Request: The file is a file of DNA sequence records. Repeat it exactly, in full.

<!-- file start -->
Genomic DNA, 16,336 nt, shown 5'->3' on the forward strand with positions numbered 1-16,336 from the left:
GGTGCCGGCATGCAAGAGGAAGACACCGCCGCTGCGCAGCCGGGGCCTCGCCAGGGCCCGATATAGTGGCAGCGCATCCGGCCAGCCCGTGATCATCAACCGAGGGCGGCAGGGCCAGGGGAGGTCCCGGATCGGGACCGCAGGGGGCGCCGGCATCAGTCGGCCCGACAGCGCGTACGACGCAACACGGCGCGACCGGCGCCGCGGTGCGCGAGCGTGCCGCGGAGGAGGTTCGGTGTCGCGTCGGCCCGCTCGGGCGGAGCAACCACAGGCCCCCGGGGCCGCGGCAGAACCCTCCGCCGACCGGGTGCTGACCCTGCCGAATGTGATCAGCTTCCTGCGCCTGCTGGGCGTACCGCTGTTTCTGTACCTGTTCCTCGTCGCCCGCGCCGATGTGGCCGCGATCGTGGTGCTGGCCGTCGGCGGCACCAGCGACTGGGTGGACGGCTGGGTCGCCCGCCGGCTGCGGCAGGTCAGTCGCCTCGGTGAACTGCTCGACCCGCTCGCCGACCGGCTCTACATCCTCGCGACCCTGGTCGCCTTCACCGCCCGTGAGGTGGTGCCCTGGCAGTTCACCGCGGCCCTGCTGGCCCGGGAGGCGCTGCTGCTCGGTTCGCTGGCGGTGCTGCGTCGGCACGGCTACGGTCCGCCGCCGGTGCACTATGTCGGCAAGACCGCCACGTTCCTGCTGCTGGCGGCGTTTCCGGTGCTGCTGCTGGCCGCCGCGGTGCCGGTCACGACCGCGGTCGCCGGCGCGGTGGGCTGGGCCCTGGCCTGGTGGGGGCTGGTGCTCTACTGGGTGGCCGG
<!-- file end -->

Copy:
Genomic DNA, 16,336 nt, shown 5'->3' on the forward strand with positions numbered 1-16,336 from the left:
GGTGCCGGCATGCAAGAGGAAGACACCGCCGCTGCGCAGCCGGGGCCTCGCCAGGGCCCGATATAGTGGCAGCGCATCCGGCCAGCCCGTGATCATCAACCGAGGGCGGCAGGGCCAGGGGAGGTCCCGGATCGGGACCGCAGGGGGCGCCGGCATCAGTCGGCCCGACAGCGCGTACGACGCAACACGGCGCGACCGGCGCCGCGGTGCGCGAGCGTGCCGCGGAGGAGGTTCGGTGTCGCGTCGGCCCGCTCGGGCGGAGCAACCACAGGCCCCCGGGGCCGCGGCAGAACCCTCCGCCGACCGGGTGCTGACCCTGCCGAATGTGATCAGCTTCCTGCGCCTGCTGGGCGTACCGCTGTTTCTGTACCTGTTCCTCGTCGCCCGCGCCGATGTGGCCGCGATCGTGGTGCTGGCCGTCGGCGGCACCAGCGACTGGGTGGACGGCTGGGTCGCCCGCCGGCTGCGGCAGGTCAGTCGCCTCGGTGAACTGCTCGACCCGCTCGCCGACCGGCTCTACATCCTCGCGACCCTGGTCGCCTTCACCGCCCGTGAGGTGGTGCCCTGGCAGTTCACCGCGGCCCTGCTGGCCCGGGAGGCGCTGCTGCTCGGTTCGCTGGCGGTGCTGCGTCGGCACGGCTACGGTCCGCCGCCGGTGCACTATGTCGGCAAGACCGCCACGTTCCTGCTGCTGGCGGCGTTTCCGGTGCTGCTGCTGGCCGCCGCGGTGCCGGTCACGACCGCGGTCGCCGGCGCGGTGGGCTGGGCCCTGGCCTGGTGGGGGCTGGTGCTCTACTGGGTGGCCGG